To me the Illinois State Memorial is the most beautiful monument in our Vicksburg National Military Park. This picture was taken on July 3, 2013 of the Sesquicentennial Grand Illumination by park officials. For some reason they had this blocked off so you could not ride pass it. It has a turn-a-round but guessing that it would have been a bottle-neck if they had let through traffic. When I took the two-hour tour you could see it but could not get close enough to take a decent picture. I'm sharing this with you because I think it is awesome!
Some Facts: The Illinois State Memorial is located on Union Avenue at milepost 1.8, tour stop #2. Dedicated on October 26, 1906, the monument was transferred to the United States by Governor C. S. Deneen and accepted by J. S. Schofield of the United States War Department. It was erected by the firm of Culver Construction Company with William B. Mundie contracting the designers and sculptors. The design was by W. L. B. Jenney and sculptor was Charles J. Mulligan.
Stone Mountain (GA) granite forms the base and stairway. Above the base is Georgia white marble. There are forty-seven steps in the long stairway, one for each day of the Siege of Vicksburg. Modeled after the Roman Pantheon, the monument has sixty unique bronze tablets lining its interior walls, naming all 36,325 Illinois soldiers who participated in the Vicksburg Campaign. The monument stands sixty-two feet in height, and originally coast $194,423.92, paid by the state of Illinois.
On this evening, 150 years ago, history was forever changed as the decision to surrender Vicksburg was made. On this hallowed ground, soldiers battled for their beliefs, their nation and their lives. The course of the Civil War and the course of the nation changed forever, but not before 19,233 were killed, wounded or missing. The memory of their deeds and legacy remain on the battlefield. Tonight, we honor those casualties on their anniversary.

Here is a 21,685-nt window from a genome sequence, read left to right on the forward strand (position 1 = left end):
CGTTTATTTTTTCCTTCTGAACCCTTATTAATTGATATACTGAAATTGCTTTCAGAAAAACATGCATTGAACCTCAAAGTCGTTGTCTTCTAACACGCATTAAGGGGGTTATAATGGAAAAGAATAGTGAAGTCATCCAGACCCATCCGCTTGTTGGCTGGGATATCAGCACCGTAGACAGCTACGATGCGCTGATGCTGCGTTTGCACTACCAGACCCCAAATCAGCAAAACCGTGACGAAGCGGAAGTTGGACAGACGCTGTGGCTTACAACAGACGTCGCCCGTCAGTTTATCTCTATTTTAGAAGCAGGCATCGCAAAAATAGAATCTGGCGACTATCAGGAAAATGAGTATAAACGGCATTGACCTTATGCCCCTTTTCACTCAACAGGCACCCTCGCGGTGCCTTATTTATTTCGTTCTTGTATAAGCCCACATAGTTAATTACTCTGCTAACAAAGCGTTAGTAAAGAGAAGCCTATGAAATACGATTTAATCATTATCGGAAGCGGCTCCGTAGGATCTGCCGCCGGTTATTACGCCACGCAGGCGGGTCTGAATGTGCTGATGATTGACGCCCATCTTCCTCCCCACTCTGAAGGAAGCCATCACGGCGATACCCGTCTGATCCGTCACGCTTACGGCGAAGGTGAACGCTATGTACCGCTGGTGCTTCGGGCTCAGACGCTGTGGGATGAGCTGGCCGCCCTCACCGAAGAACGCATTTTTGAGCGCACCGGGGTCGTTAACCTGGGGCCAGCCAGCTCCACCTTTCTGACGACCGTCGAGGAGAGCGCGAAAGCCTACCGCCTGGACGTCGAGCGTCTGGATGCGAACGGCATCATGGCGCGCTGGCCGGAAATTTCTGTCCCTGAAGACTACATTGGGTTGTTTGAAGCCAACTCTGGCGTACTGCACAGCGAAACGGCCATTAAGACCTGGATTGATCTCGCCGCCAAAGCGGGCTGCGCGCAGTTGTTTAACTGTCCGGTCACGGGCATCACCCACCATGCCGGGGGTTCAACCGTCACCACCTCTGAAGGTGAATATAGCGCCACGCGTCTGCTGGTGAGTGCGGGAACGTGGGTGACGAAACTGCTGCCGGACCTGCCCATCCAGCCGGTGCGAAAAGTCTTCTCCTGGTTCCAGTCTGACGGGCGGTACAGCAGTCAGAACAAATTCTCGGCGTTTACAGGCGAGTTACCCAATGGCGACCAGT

Today, the Vicksburg National Military Park serves as a memorial and a symbol of healing and reconciliation of a nation. Hundreds of thousands of visitors come each year to explore the place that transformed America as we know it today. It offers lessons in leadership and sacrifice. It offers inspiration and understanding. Its land is hallowed by the blood of Americans willing to pay the ultimate price for a greater cause.
Dating back to the American Revolution, one of the greatest honors a community could render was conducting a Grand Illumination. Throughout the Civil War there were stories of "illuminations" including one of the largest recorded in Washington D.C. only five days after the end of the War. Communities would rally to simultaneously light up a town or specific area to honor a cause or loss.
In honor of the Sesquicentennial, hundreds of businesses and individuals have joined the Friends of Vicksburg National Military Park to pay tribute to the souls of the Civil War casualties at Vicksburg by sponsoring and volunteering to light the luminaries. Each one of the 19,233 glowing lights you see tonight represents a human life.
Luminaries representing men who were killed, wounded, or missing are placed at the state memorials - one luminary for each soldier from that state who was a casualty. Of the 19,233 casualties, records could not determine the exact location of 2,223 men. The 2,228 confirmed casualties that would not be identified by state are dispersed throughout the Grand Illumination in yellow bags to mark then as confirmed, but unidentified casualties. No site has less then 100 luminaries. The traditional white bag luminaries represent confirmed casualties honored at their state memorial. In addition to state monuments, several sites were selected to honor other casualties including the U. S. Colored Troops and the C.S. River Batteries.
A very special evening to honor those noble Americans for their bravery and their sacrifice.
If you would like to see pictures I posted of the tour on July 4, click here.